Indigenous leader Alberto Pizango granted safe passage from Peru to Nicaragua

The Peruvian indigenous leader Alberto Pizango boarded a flight Wednesday to Nicaragua, where he has been granted asylum.

The Ministry of Foreign Affairs granted a letter of safe-conduct to Pizango, a Shawi Indian and former president of Peru’s Interethnic Association for the Development of Peru’s Jungle, Aidesep.

But, according to Foreign Affairs Minister José Antonio García-Belaunde, the letter of safe-conduct does not exclude the possibility that Peru may later file for Pizango’s extradition.

Pizango sought refuge in the Nicaraguan Embassy in Lima last week and requested political asylum, shortly after Peru’s Justice Ministry charged him with sedition, conspiracy and rebellion for leading protests over plans to open large swathes of the Amazon jungle to oil drilling and other large development projects.

Pizango called for an “insurgency” against the government in May, but he later withdrew the call, signing an agreement with the Public Ombudsman’s Office. After the community leaders signed the Ombudsman agreement, Alberto Pizango told Andina state news agency that he recognized that his call to insurgency was somewhat excessive for many people.

Aidesep and other Amazon groups, including the Confederation of Amazonian Nationalities of Peru which had rejected the insurgency strategy, have been seeking to repeal several laws that were enacted by the Executive last year to fit in with private investment policies within the Free Trade Agreement signed with the United States, as well as other laws that infringe on their own territorial rights.

Protests a year ago calmed down when the government promised to look at the issue. In December 2008, a multi-partisan committee in Congress found the laws to be unconstitutional and recommended they be repealed. One of the key reasons is that the Executive ignored its obligation to consult with the native communities before enacting the laws, under the International Labour Organization Convention 169, to which Peru is a signatory, concerning Indigenous and Tribal Peoples in Independent Countries.

Congress sat for over five months on any decision or even to debate the committee’s findings, and indigenous communities began in late March to stage protests in several parts of the Amazon region, blocking highways and rivers, and cutting off water and electricity at a pump station on the North Peru oil pipeline. The increasing violence and the intervention by a Navy gunboat and helicopters to break one of the river blockades prompted Congress to hold a rushed debate. But no decision was made, and the majority voted to send the findings to the Constitution Committee.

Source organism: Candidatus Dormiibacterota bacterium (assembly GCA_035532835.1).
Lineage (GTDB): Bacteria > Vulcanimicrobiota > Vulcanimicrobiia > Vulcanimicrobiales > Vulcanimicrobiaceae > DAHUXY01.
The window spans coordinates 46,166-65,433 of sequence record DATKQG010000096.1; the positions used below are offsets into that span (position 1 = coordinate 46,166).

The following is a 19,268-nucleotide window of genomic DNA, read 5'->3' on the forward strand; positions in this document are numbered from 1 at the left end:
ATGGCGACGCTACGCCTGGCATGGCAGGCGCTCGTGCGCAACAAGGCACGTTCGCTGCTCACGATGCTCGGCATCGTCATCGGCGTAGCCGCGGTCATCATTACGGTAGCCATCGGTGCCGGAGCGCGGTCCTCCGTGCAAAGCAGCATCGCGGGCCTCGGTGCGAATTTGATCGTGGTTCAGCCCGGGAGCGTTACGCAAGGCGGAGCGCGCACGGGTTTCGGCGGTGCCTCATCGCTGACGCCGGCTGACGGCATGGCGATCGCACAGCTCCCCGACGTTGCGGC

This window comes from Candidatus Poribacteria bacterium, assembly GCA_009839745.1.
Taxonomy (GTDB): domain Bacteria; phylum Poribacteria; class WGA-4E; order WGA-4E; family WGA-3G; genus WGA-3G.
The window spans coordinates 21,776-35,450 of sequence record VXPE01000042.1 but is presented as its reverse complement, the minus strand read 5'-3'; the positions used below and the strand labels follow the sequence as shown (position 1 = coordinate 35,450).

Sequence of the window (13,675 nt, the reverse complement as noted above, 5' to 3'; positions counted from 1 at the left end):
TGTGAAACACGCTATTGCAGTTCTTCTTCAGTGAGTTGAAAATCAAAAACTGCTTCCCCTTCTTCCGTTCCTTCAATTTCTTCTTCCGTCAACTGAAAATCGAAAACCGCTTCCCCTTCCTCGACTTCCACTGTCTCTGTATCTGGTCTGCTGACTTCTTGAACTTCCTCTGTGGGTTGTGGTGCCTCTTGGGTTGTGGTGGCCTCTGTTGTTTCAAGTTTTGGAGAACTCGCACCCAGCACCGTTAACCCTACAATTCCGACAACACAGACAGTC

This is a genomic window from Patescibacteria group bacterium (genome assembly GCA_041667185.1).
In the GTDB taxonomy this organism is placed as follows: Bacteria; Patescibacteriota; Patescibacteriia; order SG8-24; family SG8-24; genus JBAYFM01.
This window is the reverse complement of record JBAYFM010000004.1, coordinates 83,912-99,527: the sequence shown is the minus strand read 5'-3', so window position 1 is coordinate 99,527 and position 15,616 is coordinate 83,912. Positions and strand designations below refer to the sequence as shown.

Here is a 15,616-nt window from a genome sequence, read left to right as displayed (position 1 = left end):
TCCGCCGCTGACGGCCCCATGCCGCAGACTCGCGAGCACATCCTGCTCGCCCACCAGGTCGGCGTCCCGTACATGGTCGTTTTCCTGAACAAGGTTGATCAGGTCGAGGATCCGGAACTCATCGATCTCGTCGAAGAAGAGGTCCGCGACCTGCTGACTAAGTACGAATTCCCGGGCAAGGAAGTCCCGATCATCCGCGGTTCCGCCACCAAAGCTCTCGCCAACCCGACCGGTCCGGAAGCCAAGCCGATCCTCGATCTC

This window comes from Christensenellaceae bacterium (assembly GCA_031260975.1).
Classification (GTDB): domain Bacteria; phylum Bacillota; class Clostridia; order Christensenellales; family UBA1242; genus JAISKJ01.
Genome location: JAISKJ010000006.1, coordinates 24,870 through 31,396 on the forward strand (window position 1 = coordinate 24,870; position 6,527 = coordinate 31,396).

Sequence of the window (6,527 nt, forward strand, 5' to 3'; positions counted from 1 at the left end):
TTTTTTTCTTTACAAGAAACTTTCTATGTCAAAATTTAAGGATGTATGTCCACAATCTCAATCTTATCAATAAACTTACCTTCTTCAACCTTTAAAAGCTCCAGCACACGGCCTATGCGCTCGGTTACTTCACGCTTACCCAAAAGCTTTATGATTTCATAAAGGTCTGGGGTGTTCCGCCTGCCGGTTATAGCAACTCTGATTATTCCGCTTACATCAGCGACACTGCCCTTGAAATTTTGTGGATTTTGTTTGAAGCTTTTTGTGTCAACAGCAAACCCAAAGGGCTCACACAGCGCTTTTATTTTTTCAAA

The subsequent violence. that erupted when police and army troops were sent at dawn on June 5 to break the Bagua highway blockade, resulted in the death of 24 policemen and at least nine indigenous protesters.

Pizango, a long-time and well regarded leader among Amazon communities, is considered by the government to be largely responsible for the crisis. He accused the government of genocide following the clash.

President García, referring to the natives as “pseudo-indigenous,” responded by accusing the Amazon communities of genocide and of impeding progress by opposing gas and oil exploration on their lands, and blamed their opposition to his plans on “elemental ignorance” and manipulation by outside agitators — inferred to be Venezuela and Bolivia.

For many politicians, though it has been vehemently denied by Pizango and Amazon specialists, the conflict is part of a wider plot designed by envious foreign nations to provoke a coup d’état. The indigenous peoples, they claim, are being misinformed and manipulated by political forces such as Peru’s Nationalist Party, led by Ollanta Humala, by Venezuela’s Hugo Chavez, and Bolivia’s Evo Morales.

“I believe Evo Morales is encouraging the violence in Bagua,” said Belaunde.

“Bolivians are coming to Peru” with the intention of destabilizing our democracy, he added in comments to Canal N. “This is what Morales wants to do here. I say it now, clearly, it’s not going to happen.”

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